Hello, my lovely people!
Who wants to hear about a book starring beauty queens on a “deserted” island, complete with a global conspiracy and deadly flora and fauna? I do!
Welcome to Beauty Queens by Libba Bray.
Adina: Adina is Miss New Hampshire. She joined Miss Teen Dream so she could take it down from the inside. Her plan is to write a journalistic expose on the whole process. She is also the only vocally Jewish girl int he competition.
Petra: Petra is Miss Rhode Island. She used to be J.T. Woodland, member of globally popular boyband Boyz Will B Boyz. She’s pre-op and needs the prize money for Miss Teen Dream to afford the procedure.
Taylor: Miss Texas. She has wanted to be a beauty queen since her mom ran off when she was six. She’s pretty well-trained in military tactics, since she grew up moving from military base to military base.
Mary Lou: Miss Nebraska is a good Christian girl with a purity ring. She is excellent at following orders.
Brittani and Tiara: Misses Alabama and Mississippi. I put them together because it is hard to tell them apart (the author’s words, not mine). Neither of them are exactly “book smart,” but both of them have their own talents that help with survival.
Shanti: Shanti is Miss California. Her parents immigrated from India, and her handler told her to use that as her main selling point in competition. She wants to be a scientist after she graduates high school and needs the scholarship money for college.
Nicole: Miss Colorado is the only black girl in Miss Teen Dream. She and Shanti have a bit of a feud, because she wants to be a doctor and also needs the scholarship money for school. They also understand that Miss Teen Dream won’t place both a brown and a black girl.
Jennifer: Miss Michigan is a juvenile delinquent who joined Miss Teen Dream as a way to get structure in her life. She’s a lesbian and is comfortable in her body and her sexuality.
Sosie: Miss Illinois is deaf and questioning her sexuality. She and Jennifer quickly become an item. She is also an indisputable badass (although, most of the girls can claim that title).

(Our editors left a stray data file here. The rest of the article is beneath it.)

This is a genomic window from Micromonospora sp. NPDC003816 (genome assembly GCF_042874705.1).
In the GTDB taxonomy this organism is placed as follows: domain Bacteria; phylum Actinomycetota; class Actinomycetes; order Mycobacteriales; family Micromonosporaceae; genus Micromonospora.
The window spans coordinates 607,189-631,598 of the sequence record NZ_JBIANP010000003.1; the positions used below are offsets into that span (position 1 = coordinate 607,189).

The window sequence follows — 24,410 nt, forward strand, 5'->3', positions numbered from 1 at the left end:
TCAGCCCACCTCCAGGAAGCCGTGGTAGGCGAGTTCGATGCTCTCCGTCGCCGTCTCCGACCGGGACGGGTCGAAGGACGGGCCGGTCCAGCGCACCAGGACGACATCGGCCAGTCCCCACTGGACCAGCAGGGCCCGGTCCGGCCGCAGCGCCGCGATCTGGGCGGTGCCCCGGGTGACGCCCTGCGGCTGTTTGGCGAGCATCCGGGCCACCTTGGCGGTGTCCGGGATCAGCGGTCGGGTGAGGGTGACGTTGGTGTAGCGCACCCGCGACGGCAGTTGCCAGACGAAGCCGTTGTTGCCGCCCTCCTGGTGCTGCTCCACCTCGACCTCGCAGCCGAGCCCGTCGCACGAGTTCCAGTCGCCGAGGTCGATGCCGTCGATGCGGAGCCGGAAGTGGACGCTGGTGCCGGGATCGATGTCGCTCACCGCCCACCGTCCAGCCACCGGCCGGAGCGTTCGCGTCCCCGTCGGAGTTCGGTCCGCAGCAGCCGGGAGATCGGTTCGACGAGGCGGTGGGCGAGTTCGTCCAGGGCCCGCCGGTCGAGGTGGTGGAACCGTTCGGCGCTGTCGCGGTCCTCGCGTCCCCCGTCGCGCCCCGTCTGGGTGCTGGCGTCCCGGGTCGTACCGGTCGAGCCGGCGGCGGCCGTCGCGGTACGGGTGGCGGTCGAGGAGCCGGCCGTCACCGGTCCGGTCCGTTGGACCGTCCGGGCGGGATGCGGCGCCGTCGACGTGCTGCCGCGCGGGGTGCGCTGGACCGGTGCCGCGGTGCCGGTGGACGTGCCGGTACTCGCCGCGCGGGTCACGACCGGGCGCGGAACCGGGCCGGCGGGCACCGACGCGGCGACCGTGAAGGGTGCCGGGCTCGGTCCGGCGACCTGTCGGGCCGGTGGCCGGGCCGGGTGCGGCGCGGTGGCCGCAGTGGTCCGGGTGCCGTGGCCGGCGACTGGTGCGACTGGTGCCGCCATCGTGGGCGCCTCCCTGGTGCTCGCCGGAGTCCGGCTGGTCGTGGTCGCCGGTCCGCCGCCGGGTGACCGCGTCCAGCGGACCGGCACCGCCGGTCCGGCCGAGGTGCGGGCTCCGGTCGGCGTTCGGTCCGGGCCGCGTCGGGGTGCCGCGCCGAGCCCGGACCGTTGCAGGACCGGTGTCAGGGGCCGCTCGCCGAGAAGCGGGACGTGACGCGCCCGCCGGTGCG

The pirates: Yes, there are pirates. most of them remain unnamed, but we specifically meet Sinjin J. Sinjin (captain), Duff (asshole), George, and Chu. They’re cast members of a “reality” show about some British boarding school boys on the run after they witness a murder.
Ladybird Hope, MoMo B. ChaCha, and the Corporation: Ladybird is a former Miss Teen Dream and head of the Corporation, and ChaCha is the dictator of an authoritarian society comparative to North Korea. The two of them decide to work together.
The Beauty Queens in Miss Teen Dream experience a plane crash, and some of them survive and find themselves on an isolated tropical island. Over the time they are there, they need to discover themselves and what they really want in life. Every girl is subjected to her own journey of self-discovery. They also have to make do without the beauty products they’ve been using all their lives (lipsticks, dresses, makeup, hair curlers, high heels, and other products are in short supply on a deserted island following a plane crash). The number of ways they find to use island products for their beauty routines is truly ingenious.
Meanwhile, the Corporation, a company who sponsors Miss Teen Dream and has control over basically most of the world, has an ulterior motive. Instead of simply creating countless shows and products that teach young women that they must be timid, beautiful, self-conscious, and virtuous, they also want to control the world’s politics. Ladybird Hope is running for president and dealing with MoMo B. ChaCha.
While on the island they thought was deserted, the Miss Teen Dreamers discover a shipload of famous “pirates” (that are surprising and attractive), a conspiracy between the Corporation and ChaCha, and a number of deadly flora and fauna that may just be usable for their complexions.
Libba Bray is a genius. Throwing a bunch of young beauty queens onto a deserted island without any adult supervision? Showing us through multiple perspectives what is important to each girl? Adding honest-to-God commercial breaks in the book to make it feel like another Corporation product? Truly an art.
Beauty Queens shows the complexity of our young girls by having a diverse cast and larger-than-life supporting characters. Sure, it’s obvious that it’s an exaggeration, but it is an exaggeration of real life. Big corporations really do use their products and media to tell young women how to behave and feel and present themselves. Big corporations often have ulterior motives, too.
This book is a satirical presentation of our current social and media climate, so it’s both amusing and insightful.
Rating: 4 out of 5 diamonds. And yes, this one is on my shelf (take a look at my bookshelf to see what else I have. I own some good ones).
Thank you so much for stopping by! If you’ve read it, let me know what you thought of Beauty Queens. If not, are you going to read it? What other books should I check out?
See you on Sunday!